Rethinking What it Means to Be a Christian

Christ died for us so that we would not have to die for sin, not so that we would not have to die for others.”
—John Piper, Let the Nations Be Glad, p. 77

Quotes from Bill Hull’s new book,
Christlike: The Pursuit of Uncomplicated Obedience
(Comments in [ ] are my own.)

“Transformation is the vehicle through which we need to deliver the gospel.” —p. 18

“What we are becoming governs what we are doing.” —p. 20

“The church’s drive to be relevant has diminished the distinction between the church and the culture.” —p.21

“The root problem with the forgiveness-only gospel is that it tends to create Christians who don’t feel the need to follow Christ.” —p. 22 [Which for me, raises the questions as to whether or not they are Christians at all. —mps]

Speaking of the Emergent Church Gospel, what Bill calls the “Neo-religious left gospel”
“…this gospel naturally creates people who are so inclusive that they have no stomach for truth. … They are so tolerant that they have no standards that apply to everyone and are so confused about what is true that they have little confidence in their way of life and lack certitude about their eternal home.” —p. 32

“As an absolutist regarding truth, I say that the world, even in all its mystery, doesn’t hang together without a reliable God, a trustworthy Scripture, and a hope grounded in the knowable Christ revealed in the Bible.” —p. 32

“The ‘Consumer Gospel’ [of America] … rushes naturally into the waiting arms of self-interest.” —p.36

“According to the consumer gospel, everything must be faster and bigger. Impatience is presented as sign of holy dissatisfaction, which drives the leaders to take church to the next level. Every year must bring net growth with new and exciting programs to keep consumer Christians with short attentions spans interested. … The consumer mentality does not foster a life of submission and humility. It is a world where activity, including church, orbits around the individual.” —p.36f

“The consumer gospel produces disciples who behave like consumers. Their vocabulary is laden with phrases like, ‘We are looking for a church where we can be fed.’ Many appear to think of themselves as helpless little birds waiting in the next with mouths open in anticipation of Mother dropping in a worm. They are preoccupied with the youth program, type of music, times and length of services, and personalities of the clergy. These folks leave churches because they are bored, or don’t cry enough, or laugh enough, or tingle when the music plays. But what are we to do with a generation of church attendees who have been trained to measure their spirituality by what they thought of the worship service?” —p.37



One thought on “Rethinking What it Means to Be a Christian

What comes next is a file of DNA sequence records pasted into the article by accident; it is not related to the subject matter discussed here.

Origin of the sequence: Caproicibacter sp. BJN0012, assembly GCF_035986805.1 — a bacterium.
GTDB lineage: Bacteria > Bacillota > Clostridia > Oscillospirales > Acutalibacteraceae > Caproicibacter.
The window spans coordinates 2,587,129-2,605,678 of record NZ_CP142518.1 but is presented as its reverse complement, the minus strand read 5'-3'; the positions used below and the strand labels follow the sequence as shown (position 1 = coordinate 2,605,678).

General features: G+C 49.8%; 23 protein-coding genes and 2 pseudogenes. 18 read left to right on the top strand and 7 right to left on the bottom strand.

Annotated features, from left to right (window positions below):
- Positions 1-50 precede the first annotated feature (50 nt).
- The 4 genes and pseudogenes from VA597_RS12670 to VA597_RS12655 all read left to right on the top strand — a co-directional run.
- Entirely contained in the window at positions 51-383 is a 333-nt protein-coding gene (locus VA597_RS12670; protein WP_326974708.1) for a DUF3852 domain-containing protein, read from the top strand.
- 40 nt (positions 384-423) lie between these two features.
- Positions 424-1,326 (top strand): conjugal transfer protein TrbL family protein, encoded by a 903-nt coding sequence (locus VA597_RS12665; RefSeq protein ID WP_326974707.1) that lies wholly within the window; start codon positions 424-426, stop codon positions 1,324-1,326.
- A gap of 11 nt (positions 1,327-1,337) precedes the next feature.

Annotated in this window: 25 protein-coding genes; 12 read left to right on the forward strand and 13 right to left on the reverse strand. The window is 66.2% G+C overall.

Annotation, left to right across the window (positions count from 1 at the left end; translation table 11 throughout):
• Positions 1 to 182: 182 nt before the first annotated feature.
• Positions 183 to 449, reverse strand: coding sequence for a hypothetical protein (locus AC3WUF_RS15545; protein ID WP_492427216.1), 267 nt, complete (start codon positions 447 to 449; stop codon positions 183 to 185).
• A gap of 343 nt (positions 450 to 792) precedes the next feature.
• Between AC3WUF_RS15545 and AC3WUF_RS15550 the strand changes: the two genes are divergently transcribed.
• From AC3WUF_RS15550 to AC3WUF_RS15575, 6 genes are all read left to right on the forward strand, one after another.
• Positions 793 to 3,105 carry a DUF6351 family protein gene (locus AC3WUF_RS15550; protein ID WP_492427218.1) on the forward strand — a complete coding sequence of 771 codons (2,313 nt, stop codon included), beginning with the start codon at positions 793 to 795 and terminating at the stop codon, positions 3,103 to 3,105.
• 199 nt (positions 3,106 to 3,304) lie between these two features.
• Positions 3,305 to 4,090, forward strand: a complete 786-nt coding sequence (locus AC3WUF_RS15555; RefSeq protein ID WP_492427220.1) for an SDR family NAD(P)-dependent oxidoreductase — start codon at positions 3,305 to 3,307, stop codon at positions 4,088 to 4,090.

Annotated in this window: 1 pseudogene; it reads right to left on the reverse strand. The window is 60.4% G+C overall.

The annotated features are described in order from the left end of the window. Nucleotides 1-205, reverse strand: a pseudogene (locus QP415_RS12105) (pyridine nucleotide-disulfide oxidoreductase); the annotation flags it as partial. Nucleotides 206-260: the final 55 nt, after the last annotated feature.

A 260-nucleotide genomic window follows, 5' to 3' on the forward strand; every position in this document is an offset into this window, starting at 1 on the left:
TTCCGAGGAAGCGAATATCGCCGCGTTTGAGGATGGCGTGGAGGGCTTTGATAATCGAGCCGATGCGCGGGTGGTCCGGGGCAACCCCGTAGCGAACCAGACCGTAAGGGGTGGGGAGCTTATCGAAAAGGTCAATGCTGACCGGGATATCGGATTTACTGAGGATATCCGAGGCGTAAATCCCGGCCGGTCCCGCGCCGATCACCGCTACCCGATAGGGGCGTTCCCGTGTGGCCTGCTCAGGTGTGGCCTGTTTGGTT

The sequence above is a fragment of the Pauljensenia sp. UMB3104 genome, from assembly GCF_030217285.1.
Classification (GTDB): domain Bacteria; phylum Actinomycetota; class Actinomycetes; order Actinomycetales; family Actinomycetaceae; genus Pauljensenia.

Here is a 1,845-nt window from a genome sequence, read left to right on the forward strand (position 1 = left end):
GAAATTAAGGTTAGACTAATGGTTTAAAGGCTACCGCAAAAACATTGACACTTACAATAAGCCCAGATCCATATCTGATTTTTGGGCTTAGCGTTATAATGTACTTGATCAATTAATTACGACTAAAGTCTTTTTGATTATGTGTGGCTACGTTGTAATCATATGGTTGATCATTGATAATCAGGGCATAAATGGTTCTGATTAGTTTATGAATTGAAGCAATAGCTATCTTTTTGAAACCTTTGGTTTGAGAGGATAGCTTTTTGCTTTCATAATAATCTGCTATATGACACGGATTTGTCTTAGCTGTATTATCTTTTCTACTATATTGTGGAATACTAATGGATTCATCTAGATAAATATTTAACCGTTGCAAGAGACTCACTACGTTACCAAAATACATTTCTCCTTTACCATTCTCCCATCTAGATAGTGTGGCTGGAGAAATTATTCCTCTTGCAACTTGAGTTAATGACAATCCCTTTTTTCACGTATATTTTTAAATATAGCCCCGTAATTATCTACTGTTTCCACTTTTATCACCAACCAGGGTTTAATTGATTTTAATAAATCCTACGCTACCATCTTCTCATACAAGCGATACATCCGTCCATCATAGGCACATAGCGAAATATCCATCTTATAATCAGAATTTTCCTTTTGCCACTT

1. “The root problem with the forgiveness-only gospel is that it tends to create Christians who don’t feel the need to follow Christ.”

    Willard speaks a lot about that in the first couple of chapters of The Divine Conspiracy. Apprenticeship to Jesus is not taught. It’s only about the atonement for my sin so I can go to heaven when I die. There is no connection between the gospel and life now with this view.

    “The consumer gospel produces disciples who behave like consumers. Their vocabulary is laden with phrases like, ‘We are looking for a church where we can be fed.’ Many appear to think of themselves as helpless little birds waiting in the next with mouths open in anticipation of Mother dropping in a worm.”

    The typical way of how we “do” church in our culture feeds and enables this mindset. Many of our churches put the major emphasis on a Sunday meeting with the few chosen gifted ones (or those who perform it better) “leading” and participating while most everyone else is a spectator. The being “fed” mindset comes right from the pulpit and is taught by some very gifted preachers.

    I realize that (or hope) Hull isn’t putting the onus on the consumer, but on the purveyor of the gospel. You know what happens when someone only gets “fed” and they don’t “exercise” and use the energy that the feeding has filled them with? They get fat and lethargic. 🙂

    It would be fascinating for a church to spend a couple of weeks teaching on how the gospel of reconciliation is meant to impact our broken relationships. Then on a couple of the following Sundays send out some of the brothers & sisters to reconcile with those they need to while others meet and pray for them. Then meet for a time of testimony.

    – Kevin

    Like

Leave a Reply

Fill in your details below or click an icon to log in:

WordPress.com Logo

You are commenting using your WordPress.com account. Log Out /  Change )

Google photo

You are commenting using your Google account. Log Out /  Change )

Twitter picture

You are commenting using your Twitter account. Log Out /  Change )

Facebook photo

You are commenting using your Facebook account. Log Out /  Change )

Connecting to %s

This site uses Akismet to reduce spam. Learn how your comment data is processed.